We begin with a very brief review of the current state of data engineering practice - NoSQL, Big Data, Streaming, Time Series, BASE versus ACID, Graphs; DSLs, Map Reduce, Functional Programming etc. We look at the challenges presented by the plethora of different data formats, languages/tools and eventual consistency.

What if we didn’t have to deal with the challenges of sharding and eventual consistency? We discuss the recent increased use of new distributed ACID databases such as Google Spanner, AWS AuroraDB, Azure CosmosDB etc.

What if we didn’t need to worry about different languages, APIs for programming different databases? What if we could use one language for both batch and streaming? Very recently, at the ACM SIGMOD 2019 database conference, a new emerging data language was presented which seeks to provide a solution.

We refer to this emerging standard as NewSQL, which extends SQL to deal with both streaming and batch. It removes major limitations in SQL and provides the additional capabilities to SQL needed to deal with the velocity, volume and variety of diverse data sources. In this talk, we describe the evolution and major features of the new language. We conclude with a brief discussion of the impact on data engineering, data science and data consumers.

Agustinus Nalwan: Mystique - The Fight Against Rego Plate Cloning

In the rise of AI technologies, there is no doubt that privacy is a very popular topic which normally revolves around the negative impact of AI to our privacy. However despite the norm, we at Carsales built and deployed an AI tech called Mystique which fights crimes and protects user privacy. Mystique detects a rego plate in a photo and blurs it, protecting our private seller and dealer from rego plate cloning.

Rego plate cloning “involves falsifying a genuine number plate and attaching it to another vehicle which is often the same make, model and colour. The criminal may then use the car with cloned plates to drive on tollways without consequences, drive dangerously or conduct other criminal activity, with the genuine vehicle owner often sought to pay fines or tolls.”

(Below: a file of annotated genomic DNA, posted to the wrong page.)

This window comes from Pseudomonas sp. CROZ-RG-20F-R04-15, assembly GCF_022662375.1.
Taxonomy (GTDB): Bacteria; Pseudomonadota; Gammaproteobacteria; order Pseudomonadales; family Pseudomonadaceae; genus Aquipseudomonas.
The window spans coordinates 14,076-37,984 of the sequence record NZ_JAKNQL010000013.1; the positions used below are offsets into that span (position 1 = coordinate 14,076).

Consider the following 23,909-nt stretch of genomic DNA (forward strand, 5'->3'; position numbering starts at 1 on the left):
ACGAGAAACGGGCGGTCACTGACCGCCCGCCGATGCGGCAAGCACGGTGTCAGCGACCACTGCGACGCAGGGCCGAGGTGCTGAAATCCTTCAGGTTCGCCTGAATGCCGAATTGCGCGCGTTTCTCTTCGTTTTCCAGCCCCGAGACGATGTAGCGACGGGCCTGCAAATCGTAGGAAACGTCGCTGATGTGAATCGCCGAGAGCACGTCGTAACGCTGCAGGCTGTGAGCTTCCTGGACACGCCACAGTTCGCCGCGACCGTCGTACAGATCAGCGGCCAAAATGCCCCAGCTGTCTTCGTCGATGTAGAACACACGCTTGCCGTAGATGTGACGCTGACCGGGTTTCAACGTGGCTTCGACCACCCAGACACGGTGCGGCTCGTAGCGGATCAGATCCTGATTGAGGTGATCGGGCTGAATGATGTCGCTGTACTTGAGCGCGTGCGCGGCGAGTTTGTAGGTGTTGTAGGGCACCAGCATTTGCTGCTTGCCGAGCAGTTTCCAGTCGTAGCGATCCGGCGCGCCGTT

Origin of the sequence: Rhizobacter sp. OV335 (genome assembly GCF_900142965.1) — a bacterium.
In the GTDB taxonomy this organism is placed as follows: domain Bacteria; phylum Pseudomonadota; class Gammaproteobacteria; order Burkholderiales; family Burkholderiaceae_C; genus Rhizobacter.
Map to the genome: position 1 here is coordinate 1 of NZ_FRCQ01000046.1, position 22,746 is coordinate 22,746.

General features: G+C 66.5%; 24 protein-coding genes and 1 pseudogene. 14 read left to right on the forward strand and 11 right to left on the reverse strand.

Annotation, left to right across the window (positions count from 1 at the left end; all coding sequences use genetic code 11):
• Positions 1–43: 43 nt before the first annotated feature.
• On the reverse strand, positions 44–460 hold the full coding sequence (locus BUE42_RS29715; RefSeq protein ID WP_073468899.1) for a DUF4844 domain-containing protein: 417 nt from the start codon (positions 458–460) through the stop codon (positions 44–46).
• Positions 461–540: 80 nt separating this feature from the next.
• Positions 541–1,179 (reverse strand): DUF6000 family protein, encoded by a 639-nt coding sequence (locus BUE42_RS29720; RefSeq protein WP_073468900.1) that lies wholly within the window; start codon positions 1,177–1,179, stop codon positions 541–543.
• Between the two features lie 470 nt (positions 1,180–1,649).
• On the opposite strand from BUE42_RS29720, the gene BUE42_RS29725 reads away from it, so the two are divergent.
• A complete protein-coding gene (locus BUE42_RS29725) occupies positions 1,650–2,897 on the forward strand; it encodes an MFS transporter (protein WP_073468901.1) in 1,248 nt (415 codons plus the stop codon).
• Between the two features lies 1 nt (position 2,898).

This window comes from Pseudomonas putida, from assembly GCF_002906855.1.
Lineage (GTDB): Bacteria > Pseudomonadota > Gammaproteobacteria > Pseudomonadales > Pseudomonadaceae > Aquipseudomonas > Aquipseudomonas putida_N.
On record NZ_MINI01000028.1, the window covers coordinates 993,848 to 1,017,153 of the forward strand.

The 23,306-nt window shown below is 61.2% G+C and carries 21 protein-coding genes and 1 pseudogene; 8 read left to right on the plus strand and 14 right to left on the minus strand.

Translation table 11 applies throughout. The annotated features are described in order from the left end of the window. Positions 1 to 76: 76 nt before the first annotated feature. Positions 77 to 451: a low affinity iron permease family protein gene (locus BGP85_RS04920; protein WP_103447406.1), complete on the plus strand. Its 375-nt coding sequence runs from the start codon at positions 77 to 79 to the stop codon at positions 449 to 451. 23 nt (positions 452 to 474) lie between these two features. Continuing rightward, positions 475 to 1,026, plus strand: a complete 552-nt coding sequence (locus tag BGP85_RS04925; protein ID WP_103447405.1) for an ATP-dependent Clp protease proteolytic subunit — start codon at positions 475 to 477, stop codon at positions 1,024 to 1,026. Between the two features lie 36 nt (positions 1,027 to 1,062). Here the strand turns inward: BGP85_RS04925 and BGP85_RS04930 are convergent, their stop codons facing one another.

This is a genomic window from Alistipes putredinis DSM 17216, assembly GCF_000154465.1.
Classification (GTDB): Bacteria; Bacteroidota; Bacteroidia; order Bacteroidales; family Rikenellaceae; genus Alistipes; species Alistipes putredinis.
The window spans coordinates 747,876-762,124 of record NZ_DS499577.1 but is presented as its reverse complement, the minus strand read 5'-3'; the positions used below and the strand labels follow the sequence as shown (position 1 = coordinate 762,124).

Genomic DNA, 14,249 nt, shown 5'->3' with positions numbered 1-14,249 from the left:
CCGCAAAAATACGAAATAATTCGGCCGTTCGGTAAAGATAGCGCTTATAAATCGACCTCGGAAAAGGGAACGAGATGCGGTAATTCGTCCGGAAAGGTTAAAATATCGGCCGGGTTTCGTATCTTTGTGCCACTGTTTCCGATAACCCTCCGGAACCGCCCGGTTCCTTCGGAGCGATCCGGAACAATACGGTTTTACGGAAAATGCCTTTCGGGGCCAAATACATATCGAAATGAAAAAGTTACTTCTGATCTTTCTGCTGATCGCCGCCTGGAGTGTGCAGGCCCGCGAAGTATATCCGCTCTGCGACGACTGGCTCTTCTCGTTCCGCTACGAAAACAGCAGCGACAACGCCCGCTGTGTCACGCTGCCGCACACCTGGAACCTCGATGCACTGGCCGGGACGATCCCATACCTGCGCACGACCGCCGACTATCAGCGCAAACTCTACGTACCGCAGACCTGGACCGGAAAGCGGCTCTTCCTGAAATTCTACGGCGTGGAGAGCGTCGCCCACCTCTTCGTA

In this talk, we are going to share the story about how we built and delivered Mystique and more importantly what lessons we learned in deploying tech at this scale, which processes 150,000 photos a day and touches many areas of business at Carsales.



Dave Thomas

Dave is a freelance F# engineer and a Microsoft MVP, formerly with Xamarin.


Data 2020 - NewSQL and Mystique (Sydney)

Dave Thomas: NewSQL - The New Universal Query Language for Everything.

Back to the Future! In 2020 many new and legacy data systems, such as Spark, Teradata, Mongo, Cassandra, Splunk, Kafka, Flink, Azure, Google, Oracle…, will support a NewSQL.

We begin with a very brief review of the current state of data engineering practice - NoSQL, Big Data, Streaming, Time Series, BASE versus ACID, Graphs; DSLs, Map Reduce, Functional Programming etc. We look at the challenges presented by the plethora of different data formats, languages/tools and eventual consistency.

What if we didn’t have to deal with the challenges of sharding and eventual consistency? We discuss the recent increased use of new distributed ACID databases such as Google Spanner, AWS AuroraDB, Azure CosmosDB etc.